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How not to be a scary stage parent

updated 3:28 PM EST, Wed December 4, 2013
Whether it's soccer matches or beauty pageants like this one in Norwich, England, parents can become highly invested in their children's performance-based success. Click through the gallery to view stage parents and their famous offspring. Whether it's soccer matches or beauty pageants like this one in Norwich, England, parents can become highly invested in their children's performance-based success. Click through the gallery to view stage parents and their famous offspring.
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Photos: Stage parents and their famous kids
Stage parents and their famous kids
Stage parents and their famous kids
Stage parents and their famous kids
Stage parents and their famous kids
Stage parents and their famous kids
Stage parents and their famous kids
Stage parents and their famous kids
Stage parents and their famous kids
Stage parents and their famous kids
Stage parents and their famous kids
Stage parents and their famous kids
Stage parents and their famous kids
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STORY HIGHLIGHTS
  • A study says stage parents may be piling their unfulfilled ambition on their children
  • Performance-oriented parents can run the risk of alienating children with pressure
  • Learning to stick with something is an important lesson for kids, an expert says
  • But it's important to allow children to make decisions for themselves at some point

Kelly Wallace is CNN's new digital correspondent and editor-at-large covering family, career and life. She's a mom of two girls and lives in Manhattan. Read her inaugural column below, and follow her reports at CNN Parents and on Twitter.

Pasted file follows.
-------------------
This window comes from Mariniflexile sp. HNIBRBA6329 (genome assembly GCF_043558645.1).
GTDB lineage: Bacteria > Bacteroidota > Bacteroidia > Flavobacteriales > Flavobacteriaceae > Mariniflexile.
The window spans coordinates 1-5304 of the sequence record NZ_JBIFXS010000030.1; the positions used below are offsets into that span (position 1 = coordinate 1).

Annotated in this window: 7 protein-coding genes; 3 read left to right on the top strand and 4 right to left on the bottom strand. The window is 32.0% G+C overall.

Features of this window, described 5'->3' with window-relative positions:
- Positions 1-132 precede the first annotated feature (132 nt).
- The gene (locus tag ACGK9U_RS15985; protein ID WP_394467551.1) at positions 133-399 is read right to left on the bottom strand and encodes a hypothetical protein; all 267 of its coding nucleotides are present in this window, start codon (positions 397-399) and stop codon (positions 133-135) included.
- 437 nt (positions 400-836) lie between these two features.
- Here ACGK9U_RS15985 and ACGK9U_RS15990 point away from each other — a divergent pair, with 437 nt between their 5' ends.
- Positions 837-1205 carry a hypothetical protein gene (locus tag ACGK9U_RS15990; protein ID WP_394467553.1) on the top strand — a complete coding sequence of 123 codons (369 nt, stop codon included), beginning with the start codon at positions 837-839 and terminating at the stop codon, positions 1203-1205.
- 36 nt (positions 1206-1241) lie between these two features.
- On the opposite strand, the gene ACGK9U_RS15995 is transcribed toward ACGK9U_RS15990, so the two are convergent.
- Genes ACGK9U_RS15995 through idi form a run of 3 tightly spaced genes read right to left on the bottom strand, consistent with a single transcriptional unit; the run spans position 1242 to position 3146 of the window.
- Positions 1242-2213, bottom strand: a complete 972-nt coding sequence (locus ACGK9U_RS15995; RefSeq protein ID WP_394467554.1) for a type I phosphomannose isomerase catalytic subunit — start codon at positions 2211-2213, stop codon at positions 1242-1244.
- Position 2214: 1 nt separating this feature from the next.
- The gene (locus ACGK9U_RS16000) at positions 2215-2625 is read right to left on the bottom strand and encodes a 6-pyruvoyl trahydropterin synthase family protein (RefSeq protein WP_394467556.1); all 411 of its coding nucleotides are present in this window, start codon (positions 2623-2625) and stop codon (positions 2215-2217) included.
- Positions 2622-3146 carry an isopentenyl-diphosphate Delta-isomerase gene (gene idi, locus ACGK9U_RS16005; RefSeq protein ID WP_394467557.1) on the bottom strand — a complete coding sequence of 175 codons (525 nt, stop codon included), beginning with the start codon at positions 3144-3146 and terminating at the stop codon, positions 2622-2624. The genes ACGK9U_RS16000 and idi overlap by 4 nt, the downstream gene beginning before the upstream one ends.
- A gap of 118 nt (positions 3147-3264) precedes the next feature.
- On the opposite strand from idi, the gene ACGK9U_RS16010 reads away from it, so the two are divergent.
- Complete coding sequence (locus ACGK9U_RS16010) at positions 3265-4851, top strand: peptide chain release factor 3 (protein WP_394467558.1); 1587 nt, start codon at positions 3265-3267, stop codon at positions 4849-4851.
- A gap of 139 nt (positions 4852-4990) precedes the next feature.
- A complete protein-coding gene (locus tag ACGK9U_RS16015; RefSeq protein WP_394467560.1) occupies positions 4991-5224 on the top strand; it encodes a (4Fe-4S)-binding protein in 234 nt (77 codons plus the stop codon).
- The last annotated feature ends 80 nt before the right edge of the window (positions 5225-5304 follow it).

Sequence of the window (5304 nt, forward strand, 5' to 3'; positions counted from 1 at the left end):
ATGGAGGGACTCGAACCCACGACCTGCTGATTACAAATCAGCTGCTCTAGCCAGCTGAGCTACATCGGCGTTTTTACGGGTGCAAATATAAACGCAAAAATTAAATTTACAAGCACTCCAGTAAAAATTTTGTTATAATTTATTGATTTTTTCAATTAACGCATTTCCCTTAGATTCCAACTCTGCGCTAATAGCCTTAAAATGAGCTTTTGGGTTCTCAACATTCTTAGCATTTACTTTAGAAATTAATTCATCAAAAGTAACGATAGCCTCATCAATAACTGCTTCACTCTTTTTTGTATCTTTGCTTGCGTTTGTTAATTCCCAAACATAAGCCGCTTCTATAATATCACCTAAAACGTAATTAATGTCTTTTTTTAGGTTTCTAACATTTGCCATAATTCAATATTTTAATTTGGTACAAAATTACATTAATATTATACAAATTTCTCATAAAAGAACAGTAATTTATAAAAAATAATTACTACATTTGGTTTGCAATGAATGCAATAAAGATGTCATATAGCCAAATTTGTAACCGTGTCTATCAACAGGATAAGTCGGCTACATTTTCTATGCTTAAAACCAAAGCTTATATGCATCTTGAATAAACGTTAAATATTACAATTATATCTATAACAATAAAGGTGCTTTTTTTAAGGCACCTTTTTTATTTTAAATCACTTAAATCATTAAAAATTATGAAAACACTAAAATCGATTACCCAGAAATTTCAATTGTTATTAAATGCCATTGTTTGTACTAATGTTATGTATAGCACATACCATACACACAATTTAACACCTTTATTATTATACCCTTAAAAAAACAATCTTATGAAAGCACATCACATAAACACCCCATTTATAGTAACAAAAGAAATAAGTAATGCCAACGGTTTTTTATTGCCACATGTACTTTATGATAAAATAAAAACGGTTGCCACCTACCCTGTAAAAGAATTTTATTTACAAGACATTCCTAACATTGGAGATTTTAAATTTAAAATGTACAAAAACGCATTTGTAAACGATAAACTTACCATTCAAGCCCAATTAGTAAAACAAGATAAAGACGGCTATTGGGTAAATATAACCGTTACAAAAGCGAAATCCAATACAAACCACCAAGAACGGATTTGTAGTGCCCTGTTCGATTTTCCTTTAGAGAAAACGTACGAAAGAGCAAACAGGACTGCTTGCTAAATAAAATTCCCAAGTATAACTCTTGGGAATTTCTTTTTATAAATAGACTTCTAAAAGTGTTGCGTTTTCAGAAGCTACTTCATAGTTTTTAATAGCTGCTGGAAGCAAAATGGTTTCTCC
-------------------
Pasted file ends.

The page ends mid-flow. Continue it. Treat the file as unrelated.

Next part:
(CNN) -- Every time a dad at my 5-year-old daughter's basketball practice screams from the sidelines urging his son to run faster and shoot better, I cringe and wonder whether he's trying to live out his own failed hoop dreams through his son. When I see this same dad take to the court after practice and try to shoot like Michael Jordan, I think my theory is right.

And now a study, for the first time, backs it up.

Published in the journal PLOS One, the study is the first to investigate what motivates those sports dads like the one I mentioned and the stage moms you have no doubt witnessed at ballet class and gymnastics.

Researchers worked with 73 parents (89% were moms) from the Netherlands who were, on average, around 43 years old and had children between the ages of 8 and 15. They found that the parents who often saw their children as part of themselves were more likely motivated by their own unfulfilled dreams and ambitions.

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"I think this is something that has long been assumed, and never supported through research," said Dr. Jennifer Hartstein, a New York City-based child, adolescent and family psychologist and author of the book, "Princess Recovery: A How-to Guide to Raising Strong, Empowered Girls Who Can Create Their Own Happily Ever Afters."

"It's a small study, but it is meaningful in that it highlights how this could be detrimental to children."

While the study did not explore specifically whether these so-called stage parents can harm their kids, Hartstein, who appears regularly on network television news programs including on CNN, said they can, especially when their kids' activities serve them as much as their child.

"If a father was a failed guitar player, he may really push his child to learn the guitar, to practice all the time, and focus on being the best in that area," said Hartstein. "This is harmful because it minimizes the child's ability to make decisions for himself. The parent looks at his child as an extension of himself, rather than as his own person."